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Results Table 2 shows the Recommended Dietary Allowances that have now been established for omega-3 fatty acids (USDA).
Table 2 shows the Recommended Dietary Allowances that have now been established for omega-3 fatty acids (USDA).
In a double-blind, placebo controlled, and random trial case study (Judge, 2007), pregnant women consumed either cereal bars that contained DHA (300 mg DHA/92-kcal) or a placebo bar to test the effects DHA had on the woman and fetus. On average, five cereal bars were consumed a week. After 9 months post birth, the newly born infants were tested on their motion, reaction and skill performance. In this case the test had showed benefits for problem solving but not recognition memory for infants of the mothers who did consume cereal bars containing DHA during their pregnancy.
Another case study was done at Rikshospitalet University Hospital and Baerum Central Hospital in Oslo, Norway on first year mothers and their infants. A sample of 341 mothers had been taking DHA supplements during their pregnancy. All mothers of the infants were invited to schedule appointments for cognitive assessments on the infants. The ages of the infants being tested ranged from 6 to 9 months. Mothers were invited to have their infants tested, 262 mothers accepted the invite and participated in the study. A random sample of 135 infants was taken from the 262 population to undergo another assessment. Kaufman Assessment Battery for Children tested the intelligence levels of the now toddlers, at age four. Out of the 135 sample, another random sample of 90 toddlers followed through with another assessment. Six did not complete the test. [WHAT WAS THE RESULT?] In another study, the Kaufman assessors looked at the different DHA levels in the breastfeeding mothers. During pregnancy, half of the mothers were given cod liver oil supplements whereas the remaining mothers were given placebo oil supplements. The result was that the mothers who were given cod liver oil supplements showed better data [UNCLEAR] versus the mothers who were given placebo oil supplements. Mental processing scores showed that cod liver oil was more beneficial for the children of mothers who consumed DHA during their pregnancy. (Helland, 2003).
Docosahexaenoic acid (DHA) is an omega-3 fatty acid that is found in blue green algae. Fish consume this fatty acid that provides a 22 carbon long chain of atoms. This long chain is important in healthy brain development and is essential to reduce unnecessary inflammation. In contrast, omega-6 fatty acids result from consuming meat, which increases inflammation. Until modern times, the dietary ratio was 1:2 omega-3 to omega-6 fatty acids. However, today’s ratio is 1:20 in the majority of people’s diets. My hypothesis is that fish oil consumption during pregnancy can have great benefits for the development of the children. For my methods, I researched peer reviewed articles from the American Journal of Clinical Nutrition and the Journal of Nutrition. The studies have shown that pregnant and lactating women who took in 1 g of fish oil (300 mg DHA) on a daily basis had children who showed significant benefits.
Docosahexaenoic acid (DHA) is an omega-3 fatty acid found in blue green algae, fish and fish oil. Fish oil also contains another omega-3, eicosapentaenoic acid (EPA). EPA has a 20-carbon long chain. DHA creates a 22-carbon long chain that is vital in healthy brain development and essential to preventing inflammation. It is reported in the media that DHA and EPA together are beneficial for brain and retinal growth. Other benefits of DHA and EPA are prevention and management of cardiovascular disease and chronic disorders. Another type of omega-3 fatty acids is linolenic acid (ALA), which derives from plants, such as edible greens. When consumed by pregnant women, consuming omega-3s, especially DHA, are reported to result in a healthy fetus. My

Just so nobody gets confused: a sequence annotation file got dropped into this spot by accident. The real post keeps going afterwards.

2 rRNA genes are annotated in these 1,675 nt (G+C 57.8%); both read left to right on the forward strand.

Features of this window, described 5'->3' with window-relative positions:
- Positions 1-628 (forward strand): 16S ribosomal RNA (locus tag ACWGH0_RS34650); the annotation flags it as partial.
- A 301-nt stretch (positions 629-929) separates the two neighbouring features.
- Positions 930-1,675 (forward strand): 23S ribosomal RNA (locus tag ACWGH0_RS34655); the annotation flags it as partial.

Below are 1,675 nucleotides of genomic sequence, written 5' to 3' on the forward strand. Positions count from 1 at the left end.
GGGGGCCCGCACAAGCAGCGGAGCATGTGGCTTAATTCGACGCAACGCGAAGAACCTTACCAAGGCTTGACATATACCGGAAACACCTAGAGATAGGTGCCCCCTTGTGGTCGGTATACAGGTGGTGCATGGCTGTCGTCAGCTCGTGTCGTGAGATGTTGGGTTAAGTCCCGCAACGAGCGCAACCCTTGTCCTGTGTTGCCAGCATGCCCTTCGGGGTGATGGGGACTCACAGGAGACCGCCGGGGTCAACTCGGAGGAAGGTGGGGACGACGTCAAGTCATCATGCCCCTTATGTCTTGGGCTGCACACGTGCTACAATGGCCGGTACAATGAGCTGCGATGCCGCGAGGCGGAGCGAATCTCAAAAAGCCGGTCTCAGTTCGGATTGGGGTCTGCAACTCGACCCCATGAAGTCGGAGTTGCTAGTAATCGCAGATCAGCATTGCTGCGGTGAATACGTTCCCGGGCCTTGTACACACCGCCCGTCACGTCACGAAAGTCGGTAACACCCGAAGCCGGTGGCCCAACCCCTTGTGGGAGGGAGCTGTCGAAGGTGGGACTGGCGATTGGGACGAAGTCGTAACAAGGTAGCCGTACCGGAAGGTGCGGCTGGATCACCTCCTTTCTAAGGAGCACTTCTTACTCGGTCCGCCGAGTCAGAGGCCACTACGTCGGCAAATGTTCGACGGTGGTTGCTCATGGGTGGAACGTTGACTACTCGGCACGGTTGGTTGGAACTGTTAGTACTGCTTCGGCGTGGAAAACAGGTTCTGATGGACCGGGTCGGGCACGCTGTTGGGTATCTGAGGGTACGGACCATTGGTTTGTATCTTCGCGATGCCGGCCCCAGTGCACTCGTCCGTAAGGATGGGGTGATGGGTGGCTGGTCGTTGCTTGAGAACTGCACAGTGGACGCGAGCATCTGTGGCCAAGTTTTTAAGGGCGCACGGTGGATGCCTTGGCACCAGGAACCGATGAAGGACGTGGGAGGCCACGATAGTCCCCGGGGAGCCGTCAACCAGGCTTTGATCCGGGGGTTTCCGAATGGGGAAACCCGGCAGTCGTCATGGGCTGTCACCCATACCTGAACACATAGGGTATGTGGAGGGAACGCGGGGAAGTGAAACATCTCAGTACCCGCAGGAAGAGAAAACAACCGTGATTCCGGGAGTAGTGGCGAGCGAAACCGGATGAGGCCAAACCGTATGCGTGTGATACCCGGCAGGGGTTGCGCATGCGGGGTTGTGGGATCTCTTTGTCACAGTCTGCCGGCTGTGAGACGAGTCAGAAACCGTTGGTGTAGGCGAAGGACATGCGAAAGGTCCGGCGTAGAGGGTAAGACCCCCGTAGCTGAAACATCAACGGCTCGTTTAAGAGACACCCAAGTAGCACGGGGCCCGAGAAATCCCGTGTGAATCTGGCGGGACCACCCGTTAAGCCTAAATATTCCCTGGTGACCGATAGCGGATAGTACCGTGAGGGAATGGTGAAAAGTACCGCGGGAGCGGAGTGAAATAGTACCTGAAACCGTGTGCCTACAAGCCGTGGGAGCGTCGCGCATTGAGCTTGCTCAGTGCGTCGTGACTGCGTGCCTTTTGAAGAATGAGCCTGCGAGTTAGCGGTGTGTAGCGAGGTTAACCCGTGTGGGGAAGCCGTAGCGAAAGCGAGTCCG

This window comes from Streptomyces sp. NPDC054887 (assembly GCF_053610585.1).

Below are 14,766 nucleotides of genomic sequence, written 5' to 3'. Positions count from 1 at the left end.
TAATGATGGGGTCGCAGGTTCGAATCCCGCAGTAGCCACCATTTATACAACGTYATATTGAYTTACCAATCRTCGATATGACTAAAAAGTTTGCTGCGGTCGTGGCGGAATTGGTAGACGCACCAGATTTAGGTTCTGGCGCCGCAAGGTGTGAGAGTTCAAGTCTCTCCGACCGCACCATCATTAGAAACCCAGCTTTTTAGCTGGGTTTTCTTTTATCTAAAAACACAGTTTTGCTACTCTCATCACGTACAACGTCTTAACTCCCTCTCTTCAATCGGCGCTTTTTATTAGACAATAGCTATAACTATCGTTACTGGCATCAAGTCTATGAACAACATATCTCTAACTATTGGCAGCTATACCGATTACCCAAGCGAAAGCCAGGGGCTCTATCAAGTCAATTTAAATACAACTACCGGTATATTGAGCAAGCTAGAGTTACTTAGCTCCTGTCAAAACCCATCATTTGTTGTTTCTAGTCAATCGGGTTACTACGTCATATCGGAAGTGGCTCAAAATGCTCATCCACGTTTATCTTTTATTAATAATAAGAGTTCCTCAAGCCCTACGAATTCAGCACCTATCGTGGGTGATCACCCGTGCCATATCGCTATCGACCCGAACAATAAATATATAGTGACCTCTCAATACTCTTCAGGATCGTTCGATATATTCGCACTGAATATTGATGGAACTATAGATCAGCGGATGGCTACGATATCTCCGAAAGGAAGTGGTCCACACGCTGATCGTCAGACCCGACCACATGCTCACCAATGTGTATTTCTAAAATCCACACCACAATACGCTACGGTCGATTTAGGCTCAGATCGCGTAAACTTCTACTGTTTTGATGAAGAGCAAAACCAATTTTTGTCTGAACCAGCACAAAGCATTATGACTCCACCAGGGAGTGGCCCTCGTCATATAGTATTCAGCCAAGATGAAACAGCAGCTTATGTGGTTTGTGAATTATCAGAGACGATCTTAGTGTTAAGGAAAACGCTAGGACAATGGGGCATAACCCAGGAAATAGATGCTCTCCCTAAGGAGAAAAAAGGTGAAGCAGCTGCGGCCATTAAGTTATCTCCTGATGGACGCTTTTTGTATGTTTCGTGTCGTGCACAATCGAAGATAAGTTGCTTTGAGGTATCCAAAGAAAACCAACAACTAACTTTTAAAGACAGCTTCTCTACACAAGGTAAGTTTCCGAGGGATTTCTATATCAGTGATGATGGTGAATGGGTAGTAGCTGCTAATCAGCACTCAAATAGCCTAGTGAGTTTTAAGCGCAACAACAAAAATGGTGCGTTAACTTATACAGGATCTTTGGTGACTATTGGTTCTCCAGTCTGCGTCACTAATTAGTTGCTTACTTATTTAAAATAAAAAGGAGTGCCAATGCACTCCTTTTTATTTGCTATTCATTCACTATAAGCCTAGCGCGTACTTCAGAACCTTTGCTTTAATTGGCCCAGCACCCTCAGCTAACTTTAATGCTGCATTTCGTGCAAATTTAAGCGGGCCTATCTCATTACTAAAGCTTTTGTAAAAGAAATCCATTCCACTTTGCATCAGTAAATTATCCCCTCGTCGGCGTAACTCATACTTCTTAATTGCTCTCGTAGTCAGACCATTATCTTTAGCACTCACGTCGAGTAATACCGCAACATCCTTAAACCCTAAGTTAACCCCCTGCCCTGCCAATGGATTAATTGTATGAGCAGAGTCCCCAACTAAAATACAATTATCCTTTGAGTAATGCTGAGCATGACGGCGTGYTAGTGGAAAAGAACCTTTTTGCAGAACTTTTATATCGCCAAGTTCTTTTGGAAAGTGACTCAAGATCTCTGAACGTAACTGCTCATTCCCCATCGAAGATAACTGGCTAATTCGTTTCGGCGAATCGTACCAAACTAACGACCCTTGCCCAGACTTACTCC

Hypothesis is that I can find peer-reviewed
articles to support these claims.
In researching the benefits of DHA, I found that the fatty acid can be beneficial for both pregnant women and lactating women with a fetus. I have gathered information from peer-reviewed scholarly articles and case studies that were done by the American Journal of Clinical Nutrition and the Journal of Nutrition.
Eicosapentaenoic Acid (EPA) Structure
According to the articles and case studies that I have reviewed, the given information has shown that DHA consumption can be very beneficial. It is noteworthy that the requirement for omega-3 fatty acids was not recognized until after 2000. Given the benefit for infant brain development, this nutritional requirement is likely to change future generations. DHA is available to consumers in convenience and vitamin stores, online or pharmacies. Purified DHA is sold in a tablet, but it can be purchased as fish oil tablets that contain DHA and are less expensive.
Helland, Ingrid B., Lars Smith, Kristin Saarem, Ola D. Saugstad, and Christian A. "Maternal Supplementation With Very-Long-Chain N-3 Fatty Acids During Pregnancy and Lactation Augments Children's IQ at 4 Years of Age” Pediatrics 111 (1): E39(2003) <http://pediatrics.aappublications.org/cgi/reprint/111/1/e39>.
Holub, Dr. Bruce. "Introduction to Omega-3 | Overview." DHA/EPA Omega-3 Institute. DHA/EPA Omega-3 Institute, 2006-2010. Web. 29 Oct. 2010. <http://www.dhaomega3.org/Overview/Introduction-to-Omega-3>.
Judge, Michelle P., Ofer Harel, and Carol J. Lammi-Keefe. "Maternal Consumption of a Docosahexaenoic Acid-containing Functional Food during Pregnancy: Benefit for Infant Performance on Problem-solving but Not on Recognition Memory Tasks at Age 9 Mo” AJCN 85: 1572 (2010) Web. 29 Oct. 2010. <http://www.ajcn.org/cgi/reprint/85/6/1572>.
USDA, National Agricultural Library, Accessed Nov4, 2010, http://fnic.nal.usda.gov/nal_display/index.php?info_center=4&tax_level=3&tax_subject=256&topic_id=1342&level3_id=5140